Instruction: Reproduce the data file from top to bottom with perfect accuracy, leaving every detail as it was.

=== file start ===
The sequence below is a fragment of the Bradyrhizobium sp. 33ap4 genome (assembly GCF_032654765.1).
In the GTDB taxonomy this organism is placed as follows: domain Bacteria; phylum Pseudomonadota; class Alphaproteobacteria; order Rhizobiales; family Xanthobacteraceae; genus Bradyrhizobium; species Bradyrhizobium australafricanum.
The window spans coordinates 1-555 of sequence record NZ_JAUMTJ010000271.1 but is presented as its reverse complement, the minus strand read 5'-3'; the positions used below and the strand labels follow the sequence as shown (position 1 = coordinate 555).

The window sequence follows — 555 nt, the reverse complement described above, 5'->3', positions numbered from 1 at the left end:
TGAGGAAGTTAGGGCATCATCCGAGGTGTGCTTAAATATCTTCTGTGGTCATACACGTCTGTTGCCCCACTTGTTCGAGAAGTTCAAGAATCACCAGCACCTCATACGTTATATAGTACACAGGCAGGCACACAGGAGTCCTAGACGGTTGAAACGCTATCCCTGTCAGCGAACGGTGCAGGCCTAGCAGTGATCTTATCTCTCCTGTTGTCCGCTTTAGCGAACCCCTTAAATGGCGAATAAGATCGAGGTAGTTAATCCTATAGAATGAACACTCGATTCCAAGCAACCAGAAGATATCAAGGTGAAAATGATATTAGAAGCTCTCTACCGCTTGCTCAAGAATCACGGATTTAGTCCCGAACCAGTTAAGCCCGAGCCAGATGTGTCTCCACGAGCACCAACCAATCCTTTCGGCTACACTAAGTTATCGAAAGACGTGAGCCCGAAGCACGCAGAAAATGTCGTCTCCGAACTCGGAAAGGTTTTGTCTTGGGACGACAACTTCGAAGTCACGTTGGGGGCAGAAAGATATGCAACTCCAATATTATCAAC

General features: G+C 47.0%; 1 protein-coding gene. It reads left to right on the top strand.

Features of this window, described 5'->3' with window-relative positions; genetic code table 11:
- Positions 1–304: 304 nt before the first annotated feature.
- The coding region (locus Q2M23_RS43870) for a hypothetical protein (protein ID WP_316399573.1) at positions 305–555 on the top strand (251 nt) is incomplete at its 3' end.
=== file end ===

The sequence below is a fragment of the Bradyrhizobium sp. 33ap4 genome (assembly GCF_032654765.1).
In the GTDB taxonomy this organism is placed as follows: domain Bacteria; phylum Pseudomonadota; class Alphaproteobacteria; order Rhizobiales; family Xanthobacteraceae; genus Bradyrhizobium; species Bradyrhizobium australafricanum.
The window spans coordinates 1-555 of sequence record NZ_JAUMTJ010000271.1 but is presented as its reverse complement, the minus strand read 5'-3'; the positions used below and the strand labels follow the sequence as shown (position 1 = coordinate 555).

The window sequence follows — 555 nt, the reverse complement described above, 5'->3', positions numbered from 1 at the left end:
TGAGGAAGTTAGGGCATCATCCGAGGTGTGCTTAAATATCTTCTGTGGTCATACACGTCTGTTGCCCCACTTGTTCGAGAAGTTCAAGAATCACCAGCACCTCATACGTTATATAGTACACAGGCAGGCACACAGGAGTCCTAGACGGTTGAAACGCTATCCCTGTCAGCGAACGGTGCAGGCCTAGCAGTGATCTTATCTCTCCTGTTGTCCGCTTTAGCGAACCCCTTAAATGGCGAATAAGATCGAGGTAGTTAATCCTATAGAATGAACACTCGATTCCAAGCAACCAGAAGATATCAAGGTGAAAATGATATTAGAAGCTCTCTACCGCTTGCTCAAGAATCACGGATTTAGTCCCGAACCAGTTAAGCCCGAGCCAGATGTGTCTCCACGAGCACCAACCAATCCTTTCGGCTACACTAAGTTATCGAAAGACGTGAGCCCGAAGCACGCAGAAAATGTCGTCTCCGAACTCGGAAAGGTTTTGTCTTGGGACGACAACTTCGAAGTCACGTTGGGGGCAGAAAGATATGCAACTCCAATATTATCAAC

General features: G+C 47.0%; 1 protein-coding gene. It reads left to right on the top strand.

Features of this window, described 5'->3' with window-relative positions; genetic code table 11:
- Positions 1–304: 304 nt before the first annotated feature.
- The coding region (locus Q2M23_RS43870) for a hypothetical protein (protein ID WP_316399573.1) at positions 305–555 on the top strand (251 nt) is incomplete at its 3' end.